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Station 40 is Resisting Eviction

by Friends of Station 40
Station 40 has provided a place to gather and affordable housing in the Mission for eighteen years, and supporters of this space are fighting to keep it from being evicted by predatory landlords.
Station 40 is a collective anarchist space that has housed countless individuals when they most needed it and hosted benefits, fundraisers, info sessions, workshops and community events throughout the last eighteen years. In March 2020, as the pandemic began to take hold, Station 40 joined thousands of other households in a rent strike. All over the world, people chose their own health and safety over paying their rent, prioritizing their needs over their landlords.

Now, even in the face of ongoing crisis, temporary local moratoriums have expired and evictions have resumed. The State is offering limited rent relief that does little more than bail out parasitic landlords and get people back to work and paying their full rent again. Station 40 will not take this path of bread crumbs, and is instead choosing the path of squatting, occupation, and everything for everyone.

On Sunday, January 23, over twenty supporters of Station 40 held a noise demo at the residence of the Jolish family, the landlords that are attempting to evict the space for the second time in the last several years. Places like Station 40 are always under threat of gentrification, and once they disappear they are gone forever. Landlords and developers need to know that this fight is not over!

Hands off Station 40! Resist Evictions! Abolish rent!
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by Friends of Station 40
We call on all friends and comrades to help defend the space and join in the struggle!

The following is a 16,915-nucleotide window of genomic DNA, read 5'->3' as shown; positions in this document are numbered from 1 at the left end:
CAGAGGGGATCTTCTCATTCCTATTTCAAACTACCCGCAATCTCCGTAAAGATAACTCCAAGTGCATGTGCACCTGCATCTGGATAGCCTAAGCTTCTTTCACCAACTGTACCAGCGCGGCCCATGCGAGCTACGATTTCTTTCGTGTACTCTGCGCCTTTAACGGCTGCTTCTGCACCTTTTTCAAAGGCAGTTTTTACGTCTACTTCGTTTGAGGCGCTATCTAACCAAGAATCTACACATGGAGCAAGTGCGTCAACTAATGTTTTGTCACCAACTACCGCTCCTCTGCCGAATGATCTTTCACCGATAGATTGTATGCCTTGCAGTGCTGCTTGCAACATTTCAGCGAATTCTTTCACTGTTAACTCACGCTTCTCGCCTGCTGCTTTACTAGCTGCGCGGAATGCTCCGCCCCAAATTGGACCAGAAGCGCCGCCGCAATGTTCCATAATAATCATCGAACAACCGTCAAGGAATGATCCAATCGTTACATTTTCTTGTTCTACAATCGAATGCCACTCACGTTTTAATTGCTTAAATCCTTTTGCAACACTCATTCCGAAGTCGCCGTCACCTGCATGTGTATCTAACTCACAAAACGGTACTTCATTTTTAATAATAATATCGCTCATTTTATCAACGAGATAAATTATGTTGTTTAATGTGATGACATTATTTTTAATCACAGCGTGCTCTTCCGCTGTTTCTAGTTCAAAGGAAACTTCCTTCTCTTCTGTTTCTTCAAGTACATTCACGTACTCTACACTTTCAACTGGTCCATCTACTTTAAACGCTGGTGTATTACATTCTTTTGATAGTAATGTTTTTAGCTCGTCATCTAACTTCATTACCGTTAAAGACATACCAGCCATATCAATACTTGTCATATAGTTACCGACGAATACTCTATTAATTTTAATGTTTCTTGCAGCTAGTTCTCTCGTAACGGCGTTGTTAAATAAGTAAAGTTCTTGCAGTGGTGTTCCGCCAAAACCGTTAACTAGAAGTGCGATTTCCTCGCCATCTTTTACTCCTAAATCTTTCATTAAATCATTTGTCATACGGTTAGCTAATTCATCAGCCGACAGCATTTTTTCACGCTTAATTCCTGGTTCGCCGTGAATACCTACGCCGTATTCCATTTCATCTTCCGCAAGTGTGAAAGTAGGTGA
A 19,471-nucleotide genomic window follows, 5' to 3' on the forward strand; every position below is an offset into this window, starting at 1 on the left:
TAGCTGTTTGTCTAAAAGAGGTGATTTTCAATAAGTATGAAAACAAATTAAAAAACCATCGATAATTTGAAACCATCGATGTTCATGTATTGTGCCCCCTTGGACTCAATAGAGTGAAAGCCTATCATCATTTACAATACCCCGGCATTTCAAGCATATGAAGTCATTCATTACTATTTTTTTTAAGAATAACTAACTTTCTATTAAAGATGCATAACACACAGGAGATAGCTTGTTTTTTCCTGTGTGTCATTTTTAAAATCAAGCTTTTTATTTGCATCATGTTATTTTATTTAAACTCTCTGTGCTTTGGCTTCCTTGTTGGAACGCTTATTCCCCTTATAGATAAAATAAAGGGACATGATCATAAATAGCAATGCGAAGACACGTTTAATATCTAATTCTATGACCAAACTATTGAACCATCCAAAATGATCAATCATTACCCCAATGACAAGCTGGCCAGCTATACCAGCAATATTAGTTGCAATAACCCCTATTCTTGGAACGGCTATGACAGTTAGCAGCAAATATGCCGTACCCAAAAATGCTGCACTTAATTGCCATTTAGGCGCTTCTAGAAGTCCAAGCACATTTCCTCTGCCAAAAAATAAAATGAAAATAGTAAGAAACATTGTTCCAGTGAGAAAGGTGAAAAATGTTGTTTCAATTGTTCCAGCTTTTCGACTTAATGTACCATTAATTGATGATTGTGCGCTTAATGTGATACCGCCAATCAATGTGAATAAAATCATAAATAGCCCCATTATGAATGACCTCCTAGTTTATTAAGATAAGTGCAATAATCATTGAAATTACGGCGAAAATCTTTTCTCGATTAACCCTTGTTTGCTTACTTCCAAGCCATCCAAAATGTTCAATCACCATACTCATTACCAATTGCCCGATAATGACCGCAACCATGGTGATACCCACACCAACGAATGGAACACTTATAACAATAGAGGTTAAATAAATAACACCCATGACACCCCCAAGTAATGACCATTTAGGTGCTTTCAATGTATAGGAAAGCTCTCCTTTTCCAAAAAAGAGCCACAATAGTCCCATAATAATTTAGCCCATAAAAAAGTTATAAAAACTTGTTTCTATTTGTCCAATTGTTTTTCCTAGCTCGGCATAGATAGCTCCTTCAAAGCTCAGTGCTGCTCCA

by Peter Possum
Wow this house looks identical to the one located at 319 Panorama Drive in San Francisco.
"Affordable housing" for who? Station 40 provided housing to a small number of extremely self-involved anarchist subculture scenesters who were in practice quite indifferent to the mass scale loss of affordable housing by many thousands of wage-earners and low income people in San Francisco's Mission District in a context of the ruin of this neighborhood by gentrification.

The anti-authoritarian subculture identity scenester space called Station 40 is located on 16th Street near Mission, in San Francisco’s Mission District, at the virtual ground zero of end-stage tech sector-fueled Mission gentrification.

Station 40 is identified as an “anti-capitalist social center” on a Facebook page illustrated with a low-angle photo of a black flag fluttering heroically in an azure sky. Over a multiple-year period Station 40 scenesters hosted many events where this space was packed to the rafters with people grazing on riot porn from Athens, and also one where more than a hundred passive consumers of fiery sentiments sat in reverent half-lotus positions at the feet of a bloviating pedant from the Invisible Committee, but over a 2-year long period from 2010 to 2012 the people at Station 40 were unwilling to host or organize as much as a single public meeting at Station 40 about the galloping gentrification of the Mission - a high-profile public meeting inviting the non-scenester working and unemployed populace of the surrounding Mission District.